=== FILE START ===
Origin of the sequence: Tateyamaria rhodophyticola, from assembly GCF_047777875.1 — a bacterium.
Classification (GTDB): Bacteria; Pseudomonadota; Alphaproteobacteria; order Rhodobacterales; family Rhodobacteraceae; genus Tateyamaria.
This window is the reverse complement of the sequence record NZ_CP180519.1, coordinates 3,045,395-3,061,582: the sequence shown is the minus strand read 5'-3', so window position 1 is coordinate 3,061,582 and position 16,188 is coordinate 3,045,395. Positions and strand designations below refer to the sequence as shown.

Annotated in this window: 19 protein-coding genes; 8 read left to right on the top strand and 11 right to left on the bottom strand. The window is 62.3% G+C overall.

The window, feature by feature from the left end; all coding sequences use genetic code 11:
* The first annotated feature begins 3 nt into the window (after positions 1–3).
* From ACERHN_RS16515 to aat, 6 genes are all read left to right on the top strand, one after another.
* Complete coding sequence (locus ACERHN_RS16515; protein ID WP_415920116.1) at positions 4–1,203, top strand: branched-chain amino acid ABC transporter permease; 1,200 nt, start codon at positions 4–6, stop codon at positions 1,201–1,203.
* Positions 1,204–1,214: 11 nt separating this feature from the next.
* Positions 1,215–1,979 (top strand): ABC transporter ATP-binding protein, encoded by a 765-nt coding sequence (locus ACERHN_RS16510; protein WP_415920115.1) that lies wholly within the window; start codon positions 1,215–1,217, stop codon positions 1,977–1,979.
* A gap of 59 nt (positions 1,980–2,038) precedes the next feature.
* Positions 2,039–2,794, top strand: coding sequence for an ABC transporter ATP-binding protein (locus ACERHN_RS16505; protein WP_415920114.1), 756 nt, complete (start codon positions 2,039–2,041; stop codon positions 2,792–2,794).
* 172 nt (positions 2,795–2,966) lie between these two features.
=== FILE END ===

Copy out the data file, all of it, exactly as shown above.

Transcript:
Origin of the sequence: Tateyamaria rhodophyticola, from assembly GCF_047777875.1 — a bacterium.
Classification (GTDB): Bacteria; Pseudomonadota; Alphaproteobacteria; order Rhodobacterales; family Rhodobacteraceae; genus Tateyamaria.
This window is the reverse complement of the sequence record NZ_CP180519.1, coordinates 3,045,395-3,061,582: the sequence shown is the minus strand read 5'-3', so window position 1 is coordinate 3,061,582 and position 16,188 is coordinate 3,045,395. Positions and strand designations below refer to the sequence as shown.

Annotated in this window: 19 protein-coding genes; 8 read left to right on the top strand and 11 right to left on the bottom strand. The window is 62.3% G+C overall.

The window, feature by feature from the left end; all coding sequences use genetic code 11:
* The first annotated feature begins 3 nt into the window (after positions 1–3).
* From ACERHN_RS16515 to aat, 6 genes are all read left to right on the top strand, one after another.
* Complete coding sequence (locus ACERHN_RS16515; protein ID WP_415920116.1) at positions 4–1,203, top strand: branched-chain amino acid ABC transporter permease; 1,200 nt, start codon at positions 4–6, stop codon at positions 1,201–1,203.
* Positions 1,204–1,214: 11 nt separating this feature from the next.
* Positions 1,215–1,979 (top strand): ABC transporter ATP-binding protein, encoded by a 765-nt coding sequence (locus ACERHN_RS16510; protein WP_415920115.1) that lies wholly within the window; start codon positions 1,215–1,217, stop codon positions 1,977–1,979.
* A gap of 59 nt (positions 1,980–2,038) precedes the next feature.
* Positions 2,039–2,794, top strand: coding sequence for an ABC transporter ATP-binding protein (locus ACERHN_RS16505; protein WP_415920114.1), 756 nt, complete (start codon positions 2,039–2,041; stop codon positions 2,792–2,794).
* 172 nt (positions 2,795–2,966) lie between these two features.